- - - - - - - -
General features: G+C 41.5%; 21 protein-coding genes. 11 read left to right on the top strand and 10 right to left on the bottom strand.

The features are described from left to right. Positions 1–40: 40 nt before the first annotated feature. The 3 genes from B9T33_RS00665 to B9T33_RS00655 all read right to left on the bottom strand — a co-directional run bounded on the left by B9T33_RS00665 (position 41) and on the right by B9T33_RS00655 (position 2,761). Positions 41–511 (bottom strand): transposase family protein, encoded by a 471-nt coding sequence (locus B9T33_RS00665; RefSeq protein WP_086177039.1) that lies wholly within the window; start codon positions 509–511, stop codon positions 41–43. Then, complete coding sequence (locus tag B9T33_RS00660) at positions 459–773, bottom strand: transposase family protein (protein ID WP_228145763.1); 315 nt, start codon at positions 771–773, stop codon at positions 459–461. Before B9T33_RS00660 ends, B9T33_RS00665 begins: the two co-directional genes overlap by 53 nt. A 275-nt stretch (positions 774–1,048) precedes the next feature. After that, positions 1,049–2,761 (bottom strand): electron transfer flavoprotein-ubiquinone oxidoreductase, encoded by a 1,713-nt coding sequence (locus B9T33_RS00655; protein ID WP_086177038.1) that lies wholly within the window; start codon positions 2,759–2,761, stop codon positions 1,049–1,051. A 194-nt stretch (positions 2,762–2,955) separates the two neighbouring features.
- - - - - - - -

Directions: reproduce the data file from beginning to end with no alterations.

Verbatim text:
General features: G+C 41.5%; 21 protein-coding genes. 11 read left to right on the top strand and 10 right to left on the bottom strand.

The features are described from left to right. Positions 1–40: 40 nt before the first annotated feature. The 3 genes from B9T33_RS00665 to B9T33_RS00655 all read right to left on the bottom strand — a co-directional run bounded on the left by B9T33_RS00665 (position 41) and on the right by B9T33_RS00655 (position 2,761). Positions 41–511 (bottom strand): transposase family protein, encoded by a 471-nt coding sequence (locus B9T33_RS00665; RefSeq protein WP_086177039.1) that lies wholly within the window; start codon positions 509–511, stop codon positions 41–43. Then, complete coding sequence (locus tag B9T33_RS00660) at positions 459–773, bottom strand: transposase family protein (protein ID WP_228145763.1); 315 nt, start codon at positions 771–773, stop codon at positions 459–461. Before B9T33_RS00660 ends, B9T33_RS00665 begins: the two co-directional genes overlap by 53 nt. A 275-nt stretch (positions 774–1,048) precedes the next feature. After that, positions 1,049–2,761 (bottom strand): electron transfer flavoprotein-ubiquinone oxidoreductase, encoded by a 1,713-nt coding sequence (locus B9T33_RS00655; protein ID WP_086177038.1) that lies wholly within the window; start codon positions 2,759–2,761, stop codon positions 1,049–1,051. A 194-nt stretch (positions 2,762–2,955) separates the two neighbouring features.